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Vehicle Vibrations Assessment and Reduction using Innovative Methods

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Applied Vehicle Technology

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Aging Systems, crosspanel, Evaluation, Invehicle, maintainability and operability, Measurement, Reduction, Rotary Systems, standards and criterion, Vibration, Whole Body Vibration WBV


Challenges with vibration in military vehicles has been discussed and addressed within the NATO RTO/AVT Support Programme Projects since 2008. SVK-AVT-08 2/P – “Design criteria for vibration diagnostics of a jet gas turbine engine” was the first project dealing with vibrations. This NATO RTO/AVT support project was considering development of health assessment criteria for the gas turbine engine vibrations used by the Slovak Air Forces. This project resulted in methodology of evaluating the criteria statement. The follow-on NATO STO/AVT support project SVK-AVT-12/01 – “Application of the advanced analysis methods to health monitoring of gas turbine engines operating in the Slovak Air Forces” was focusing on the development of analysis tools and health assessment criteria for the gas turbine engines vibrations. This project resulted in a methodology of signal processing to evaluate vibration criteria. Based on the results from the previous projects, support project SVK-AVT-16/01 – “Evaluation of in-vehicle vibrations and their effect on vehicle structures and personnel health and performance” continued this work. This project dealt with the risk of vibration exposure to both vehicle structures and military personnel, and resulted in developing measurement techniques and assessment criteria for vehicle and operator vibration exposure. Vibrations in vehicles are caused mainly by their operation, e.g., ground vehicle in un-prepared and irregular terrain or by intrinsic vibrations induced by rotary subsystems and components, such as rotors, engines and wheels. While the first type of vibration tend to have higher magnitude and lower frequency, the latter type of vibration is more acute with higher frequencies. Both types of vibrations pose several problems to operations by, e.g., a) damaging of structural components; b) increasing operation and maintenance cost; c) limiting the ability to control the vehicle d) contribute to fatigue of the operator e) cause long-term health effects of personnel. In particular, vibration has detrimental effect on personnel operating the vehicle. This could result in temporarily impairing the operator’s ability to control the vehicle, contributing to fatigue of occupants and may lead to long-term chronic issues such as neck strain and back pain of personnel, including disability in worst case.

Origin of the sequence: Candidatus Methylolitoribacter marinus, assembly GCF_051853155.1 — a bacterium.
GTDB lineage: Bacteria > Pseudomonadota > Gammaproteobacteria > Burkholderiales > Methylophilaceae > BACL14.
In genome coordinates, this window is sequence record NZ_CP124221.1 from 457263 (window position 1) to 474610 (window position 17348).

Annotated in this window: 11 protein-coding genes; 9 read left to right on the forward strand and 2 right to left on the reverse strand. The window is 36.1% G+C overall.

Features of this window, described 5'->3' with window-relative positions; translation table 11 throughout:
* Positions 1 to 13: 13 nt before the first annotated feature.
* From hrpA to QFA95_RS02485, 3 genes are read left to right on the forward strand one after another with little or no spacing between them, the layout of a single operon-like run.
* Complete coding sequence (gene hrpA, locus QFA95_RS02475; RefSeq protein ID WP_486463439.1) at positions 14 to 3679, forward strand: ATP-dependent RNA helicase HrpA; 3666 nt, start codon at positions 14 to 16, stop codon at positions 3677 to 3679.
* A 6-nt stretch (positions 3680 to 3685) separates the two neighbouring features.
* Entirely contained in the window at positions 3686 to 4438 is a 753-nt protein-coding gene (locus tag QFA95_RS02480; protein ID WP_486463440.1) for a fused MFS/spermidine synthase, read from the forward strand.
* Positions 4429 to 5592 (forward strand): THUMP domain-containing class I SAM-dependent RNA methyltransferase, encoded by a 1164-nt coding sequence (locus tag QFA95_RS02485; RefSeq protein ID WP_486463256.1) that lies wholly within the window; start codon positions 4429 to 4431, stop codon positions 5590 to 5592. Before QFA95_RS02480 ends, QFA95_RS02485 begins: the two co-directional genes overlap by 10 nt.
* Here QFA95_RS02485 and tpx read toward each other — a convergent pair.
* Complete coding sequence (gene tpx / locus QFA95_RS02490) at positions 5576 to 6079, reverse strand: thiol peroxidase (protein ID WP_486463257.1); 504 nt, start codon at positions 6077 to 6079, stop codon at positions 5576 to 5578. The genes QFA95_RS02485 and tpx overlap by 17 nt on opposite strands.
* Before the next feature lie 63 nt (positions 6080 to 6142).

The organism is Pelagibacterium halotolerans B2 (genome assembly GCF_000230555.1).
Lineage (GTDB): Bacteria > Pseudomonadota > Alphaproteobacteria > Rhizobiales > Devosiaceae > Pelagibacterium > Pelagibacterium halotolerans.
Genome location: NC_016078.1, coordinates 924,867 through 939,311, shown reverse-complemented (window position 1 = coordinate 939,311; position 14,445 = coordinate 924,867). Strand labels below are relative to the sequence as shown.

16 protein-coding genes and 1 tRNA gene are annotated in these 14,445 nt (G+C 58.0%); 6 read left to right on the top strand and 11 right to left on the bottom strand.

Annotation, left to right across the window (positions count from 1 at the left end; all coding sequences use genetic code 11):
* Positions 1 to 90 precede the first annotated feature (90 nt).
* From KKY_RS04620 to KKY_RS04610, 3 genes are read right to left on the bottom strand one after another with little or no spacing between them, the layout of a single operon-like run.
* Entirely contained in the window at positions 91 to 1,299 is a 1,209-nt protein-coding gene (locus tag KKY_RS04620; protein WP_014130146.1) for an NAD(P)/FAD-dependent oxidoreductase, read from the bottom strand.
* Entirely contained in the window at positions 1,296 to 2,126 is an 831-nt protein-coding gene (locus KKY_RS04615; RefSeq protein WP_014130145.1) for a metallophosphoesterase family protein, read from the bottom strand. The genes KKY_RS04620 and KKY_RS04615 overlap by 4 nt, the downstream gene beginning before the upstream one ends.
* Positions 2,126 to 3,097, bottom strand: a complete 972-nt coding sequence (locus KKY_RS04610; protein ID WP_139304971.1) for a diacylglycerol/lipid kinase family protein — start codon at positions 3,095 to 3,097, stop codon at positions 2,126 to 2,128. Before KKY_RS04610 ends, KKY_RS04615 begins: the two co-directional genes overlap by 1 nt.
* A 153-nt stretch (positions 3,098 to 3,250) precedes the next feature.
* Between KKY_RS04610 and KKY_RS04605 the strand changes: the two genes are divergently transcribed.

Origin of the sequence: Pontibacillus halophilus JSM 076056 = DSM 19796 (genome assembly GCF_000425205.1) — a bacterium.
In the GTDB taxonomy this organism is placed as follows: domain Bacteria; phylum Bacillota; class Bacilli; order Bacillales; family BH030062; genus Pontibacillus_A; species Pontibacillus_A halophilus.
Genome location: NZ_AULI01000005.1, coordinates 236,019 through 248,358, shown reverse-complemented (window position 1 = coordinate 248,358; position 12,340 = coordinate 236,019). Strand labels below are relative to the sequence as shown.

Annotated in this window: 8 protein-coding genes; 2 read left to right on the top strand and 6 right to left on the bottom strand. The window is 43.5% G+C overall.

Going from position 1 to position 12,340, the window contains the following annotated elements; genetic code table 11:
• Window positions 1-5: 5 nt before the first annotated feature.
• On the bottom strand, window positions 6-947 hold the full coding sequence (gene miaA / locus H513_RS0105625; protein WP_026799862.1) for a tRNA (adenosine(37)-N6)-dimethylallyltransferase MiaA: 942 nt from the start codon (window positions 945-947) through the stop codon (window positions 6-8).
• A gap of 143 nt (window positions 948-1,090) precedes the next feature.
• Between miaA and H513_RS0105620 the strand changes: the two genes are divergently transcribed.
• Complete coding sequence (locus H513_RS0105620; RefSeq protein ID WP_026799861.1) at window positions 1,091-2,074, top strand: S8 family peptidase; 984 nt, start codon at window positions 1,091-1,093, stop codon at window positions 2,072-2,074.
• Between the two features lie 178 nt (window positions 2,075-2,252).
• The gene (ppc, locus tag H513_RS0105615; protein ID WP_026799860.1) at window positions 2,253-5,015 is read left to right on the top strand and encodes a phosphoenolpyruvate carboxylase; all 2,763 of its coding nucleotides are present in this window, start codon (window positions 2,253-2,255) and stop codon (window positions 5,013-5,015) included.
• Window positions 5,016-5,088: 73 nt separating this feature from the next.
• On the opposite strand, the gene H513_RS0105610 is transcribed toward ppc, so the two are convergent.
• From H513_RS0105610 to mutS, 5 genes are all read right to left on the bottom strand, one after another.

Perform a background search of state-of-the-art techniques and equipment of in-vehicle vibration measurement, assessment and reduction to improve operability and maintainability. Develop synergies within the participation nations to decide on possible innovative ways to apply new sensing and data acquisition technologies to quickly characterize in-vehicle vibration levels in ageing military vehicles. Additionally, limit the footprint of such measurement systems on new designs, by reduction of, e.g., volume, mass, power requirements. The measurement technique needs to be optimized in order measure and analyse the appropriate vibratory data in the field that ensures easy integration with the vehicle. Such a system could include wireless data transfer, ability to self-power and ease of data analysis in order to compare with existing vibration standards and operational criterion for equipment and crew.


Measurement techniques, including hardware, software and self-contained equipment packages. Current regulation and need for the issuance of recommendations to change the regulation; Impact of vibrations on vehicle life-cycle and scheduled maintenance tasks; Impact of in-vehicle vibration measurements on crew performance and health.

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